Obama unveils tax cuts for families in stimulus plan

US President-elect Barack Obama called on lawmakers to approve his economic stimulus plan, which includes a 1,000-dollar tax cut for working families. Listen to Obama's speech on the economy at George Mason University in Fairfax, Virginia.


REUTERS - President-elect Barack Obama warned on Thursday that the U.S. economy could stay mired in recession for years without bold action and he urged lawmakers to work day and night to pass a massive stimulus plan.


Obama, who takes office on Jan. 20, promised to set a new course for the economy and to quickly toughen the financial regulatory system -- but he gave few new details about a stimulus package certain to come with a huge price tag.


"I don't believe it's too late to change course, but it will be if we don't take dramatic action as soon as possible," Obama said in speech on the economy at George Mason University in Fairfax, Virginia.


"If nothing is done, this recession could linger for years. The unemployment rate could reach double digits."


Wall Street showed disappointment that Obama did not offer more specifics. The Dow Jones industrial average was down more than 1 percent in mid-afternoon trading, as the lack of new details added to other factors weighing on the market.


As he prepares to take over from Republican President George W. Bush, Obama is about to inherit an economy that has been in recession for more than a year.


He is seeking approval by mid-February of his plan for tax cuts and public-works spending that could total nearly $800 billion.




Obama and his advisers have already begun intensive negotiations with lawmakers on the stimulus plan. But skyrocketing deficits have made some lawmakers skittish about the price tag.


In addition to tax cuts for families and businesses, the plan would pay for construction and repair of roads and schools and provide aid to cash-strapped cities and states.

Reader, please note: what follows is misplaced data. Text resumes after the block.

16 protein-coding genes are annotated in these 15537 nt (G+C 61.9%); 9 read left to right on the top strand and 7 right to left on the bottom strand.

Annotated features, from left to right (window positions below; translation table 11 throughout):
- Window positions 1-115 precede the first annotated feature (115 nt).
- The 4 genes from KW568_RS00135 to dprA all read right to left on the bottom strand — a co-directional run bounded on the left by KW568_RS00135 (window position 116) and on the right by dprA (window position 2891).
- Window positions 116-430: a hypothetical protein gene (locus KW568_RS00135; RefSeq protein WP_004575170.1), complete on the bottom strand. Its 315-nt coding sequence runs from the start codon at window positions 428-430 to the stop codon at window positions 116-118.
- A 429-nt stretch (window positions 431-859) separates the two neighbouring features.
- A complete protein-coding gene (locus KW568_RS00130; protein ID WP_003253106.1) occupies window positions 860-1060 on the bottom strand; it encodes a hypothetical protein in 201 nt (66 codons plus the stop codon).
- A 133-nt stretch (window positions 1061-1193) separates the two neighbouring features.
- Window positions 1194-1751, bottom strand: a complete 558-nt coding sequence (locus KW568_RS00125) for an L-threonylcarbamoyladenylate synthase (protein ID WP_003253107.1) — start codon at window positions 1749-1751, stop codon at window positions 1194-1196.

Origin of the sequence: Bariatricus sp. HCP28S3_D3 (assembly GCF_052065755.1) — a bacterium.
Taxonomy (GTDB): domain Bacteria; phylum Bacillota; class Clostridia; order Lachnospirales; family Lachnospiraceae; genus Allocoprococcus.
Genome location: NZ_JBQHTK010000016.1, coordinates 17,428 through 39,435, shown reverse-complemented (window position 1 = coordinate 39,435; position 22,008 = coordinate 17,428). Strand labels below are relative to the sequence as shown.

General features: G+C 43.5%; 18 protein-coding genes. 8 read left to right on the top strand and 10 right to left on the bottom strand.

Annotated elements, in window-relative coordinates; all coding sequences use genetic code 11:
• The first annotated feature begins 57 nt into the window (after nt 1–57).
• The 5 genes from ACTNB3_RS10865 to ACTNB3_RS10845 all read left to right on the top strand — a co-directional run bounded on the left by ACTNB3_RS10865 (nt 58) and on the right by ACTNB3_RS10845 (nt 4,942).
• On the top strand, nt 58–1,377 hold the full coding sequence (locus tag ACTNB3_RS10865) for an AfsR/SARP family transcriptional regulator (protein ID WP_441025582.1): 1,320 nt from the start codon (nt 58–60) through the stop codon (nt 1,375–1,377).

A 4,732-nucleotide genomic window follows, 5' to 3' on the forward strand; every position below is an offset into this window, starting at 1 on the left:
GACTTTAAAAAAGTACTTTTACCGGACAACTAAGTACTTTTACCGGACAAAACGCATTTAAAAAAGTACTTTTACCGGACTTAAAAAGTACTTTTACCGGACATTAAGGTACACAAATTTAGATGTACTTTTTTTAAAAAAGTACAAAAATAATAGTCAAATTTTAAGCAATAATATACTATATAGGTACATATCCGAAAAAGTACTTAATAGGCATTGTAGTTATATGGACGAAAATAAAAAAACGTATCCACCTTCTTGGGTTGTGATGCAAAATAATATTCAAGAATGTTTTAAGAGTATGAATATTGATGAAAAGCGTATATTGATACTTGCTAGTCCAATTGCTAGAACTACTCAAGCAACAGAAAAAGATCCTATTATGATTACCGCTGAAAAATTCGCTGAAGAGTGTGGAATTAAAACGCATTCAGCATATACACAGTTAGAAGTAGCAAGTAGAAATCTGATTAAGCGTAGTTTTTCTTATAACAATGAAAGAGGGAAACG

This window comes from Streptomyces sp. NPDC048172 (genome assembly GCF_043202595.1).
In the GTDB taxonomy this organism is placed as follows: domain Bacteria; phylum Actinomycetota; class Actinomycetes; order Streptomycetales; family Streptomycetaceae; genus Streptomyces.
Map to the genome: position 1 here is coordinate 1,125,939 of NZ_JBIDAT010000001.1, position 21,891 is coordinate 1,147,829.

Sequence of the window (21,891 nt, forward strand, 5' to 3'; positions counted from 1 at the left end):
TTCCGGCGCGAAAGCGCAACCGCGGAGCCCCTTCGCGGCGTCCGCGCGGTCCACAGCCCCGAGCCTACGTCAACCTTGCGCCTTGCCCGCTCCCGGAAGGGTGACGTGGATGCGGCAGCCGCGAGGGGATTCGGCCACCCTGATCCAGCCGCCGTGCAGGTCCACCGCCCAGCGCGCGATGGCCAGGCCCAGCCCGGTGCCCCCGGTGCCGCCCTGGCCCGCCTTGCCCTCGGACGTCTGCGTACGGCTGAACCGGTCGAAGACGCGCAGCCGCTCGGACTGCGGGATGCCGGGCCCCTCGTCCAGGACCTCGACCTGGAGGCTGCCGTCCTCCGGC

Obama has previously said he was considering a plan in the range of $775 billion, though he has suggested the final cost could exceed that. He gave no dollar figure in the speech.


Obama listed $1,000 tax cuts for middle-class families as one element of the package.


Shortly before Obama delivered his speech, Rep. Nancy Pelosi, the Democratic speaker of the House of Representatives, said there was strong public support for a stimulus plan.


She said that over the next couple of weeks, House committees will work on legislation and that the House will forego its scheduled mid-February recess if work on the measure is not finished by then. "We are not going home" until the legislation is completed, Pelosi told reporters.


Sen. Judd Gregg, the senior Republican on the Senate Budget Committee, said he believed Obama was on the right track in taking an aggressive approach on stimulus.


But he said the details on how the money is spent must be looked at carefully to ensure that it encourages economic activity and does not just worsen long-term debt problems.


Many experts advising both Democratic and Republican lawmakers agree with Obama the dire economy calls for strong action.




But a bleak forecast on the U.S. budget deficit has added to some nervousness on Capitol Hill about the plan's size.


A report on Wednesday showed the deficit for the current 2009 fiscal year would triple to around $1.2 trillion, even before taking into account the cost of the stimulus package.


The deficit figure in the Congressional Budget Office report amounts to about 8.3 percent of gross domestic product, easily shattering the post-World War Two record of 6 percent hit in 1983.


Some Republicans and conservative Democrats worry the package could bust the federal budget with new programs that will require ongoing funding.


Sen. Orrin Hatch, a Utah Republican, expressed skepticism Congress could finish the stimulus plan before the recess begins on Feb. 13. "If the right bill is put forward yes, but I'm not sure that's going to happen," Hatch told reporters.


In addition to the fiscal package, Obama urged further measures to shore up confidence in the financial system and restore smooth functioning of the frozen credit markets.


He vowed to quickly overhaul the Wall Street regulatory system and to crack down on "wrongdoers" who slip through regulatory cracks, in an apparent reference to the alleged $50 billion fraud scandal involving financier Bernard Madoff.


Obama said his administration would use the "full arsenal of tools to get credit flowing again." He also called for a stepped-up effort to prevent home foreclosures.

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